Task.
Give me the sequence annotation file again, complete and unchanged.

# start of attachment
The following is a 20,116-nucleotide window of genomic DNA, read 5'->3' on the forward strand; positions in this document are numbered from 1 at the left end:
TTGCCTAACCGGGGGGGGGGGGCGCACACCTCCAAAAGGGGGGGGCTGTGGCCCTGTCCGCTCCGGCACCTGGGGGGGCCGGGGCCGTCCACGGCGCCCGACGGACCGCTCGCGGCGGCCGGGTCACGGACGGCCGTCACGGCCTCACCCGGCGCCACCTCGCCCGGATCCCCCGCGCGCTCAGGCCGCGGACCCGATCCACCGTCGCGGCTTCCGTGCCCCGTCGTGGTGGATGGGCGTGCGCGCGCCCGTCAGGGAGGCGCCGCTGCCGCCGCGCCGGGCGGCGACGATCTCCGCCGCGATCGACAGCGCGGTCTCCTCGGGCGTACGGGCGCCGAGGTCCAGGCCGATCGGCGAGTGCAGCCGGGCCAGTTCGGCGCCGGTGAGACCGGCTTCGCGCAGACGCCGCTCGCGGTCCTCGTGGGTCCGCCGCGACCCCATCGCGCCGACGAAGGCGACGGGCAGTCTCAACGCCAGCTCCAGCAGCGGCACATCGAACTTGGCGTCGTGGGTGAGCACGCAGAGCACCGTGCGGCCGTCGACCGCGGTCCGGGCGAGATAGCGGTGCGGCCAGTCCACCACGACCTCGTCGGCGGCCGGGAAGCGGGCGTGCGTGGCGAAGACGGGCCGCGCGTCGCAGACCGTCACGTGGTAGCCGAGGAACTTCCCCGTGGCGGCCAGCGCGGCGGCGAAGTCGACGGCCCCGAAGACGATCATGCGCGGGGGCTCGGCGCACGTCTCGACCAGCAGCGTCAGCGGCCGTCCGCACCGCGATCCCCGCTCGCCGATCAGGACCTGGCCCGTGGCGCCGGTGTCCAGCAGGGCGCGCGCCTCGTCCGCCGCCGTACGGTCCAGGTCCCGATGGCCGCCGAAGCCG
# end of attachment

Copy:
The following is a 20,116-nucleotide window of genomic DNA, read 5'->3' on the forward strand; positions in this document are numbered from 1 at the left end:
TTGCCTAACCGGGGGGGGGGGGCGCACACCTCCAAAAGGGGGGGGCTGTGGCCCTGTCCGCTCCGGCACCTGGGGGGGCCGGGGCCGTCCACGGCGCCCGACGGACCGCTCGCGGCGGCCGGGTCACGGACGGCCGTCACGGCCTCACCCGGCGCCACCTCGCCCGGATCCCCCGCGCGCTCAGGCCGCGGACCCGATCCACCGTCGCGGCTTCCGTGCCCCGTCGTGGTGGATGGGCGTGCGCGCGCCCGTCAGGGAGGCGCCGCTGCCGCCGCGCCGGGCGGCGACGATCTCCGCCGCGATCGACAGCGCGGTCTCCTCGGGCGTACGGGCGCCGAGGTCCAGGCCGATCGGCGAGTGCAGCCGGGCCAGTTCGGCGCCGGTGAGACCGGCTTCGCGCAGACGCCGCTCGCGGTCCTCGTGGGTCCGCCGCGACCCCATCGCGCCGACGAAGGCGACGGGCAGTCTCAACGCCAGCTCCAGCAGCGGCACATCGAACTTGGCGTCGTGGGTGAGCACGCAGAGCACCGTGCGGCCGTCGACCGCGGTCCGGGCGAGATAGCGGTGCGGCCAGTCCACCACGACCTCGTCGGCGGCCGGGAAGCGGGCGTGCGTGGCGAAGACGGGCCGCGCGTCGCAGACCGTCACGTGGTAGCCGAGGAACTTCCCCGTGGCGGCCAGCGCGGCGGCGAAGTCGACGGCCCCGAAGACGATCATGCGCGGGGGCTCGGCGCACGTCTCGACCAGCAGCGTCAGCGGCCGTCCGCACCGCGATCCCCGCTCGCCGATCAGGACCTGGCCCGTGGCGCCGGTGTCCAGCAGGGCGCGCGCCTCGTCCGCCGCCGTACGGTCCAGGTCCCGATGGCCGCCGAAGCCG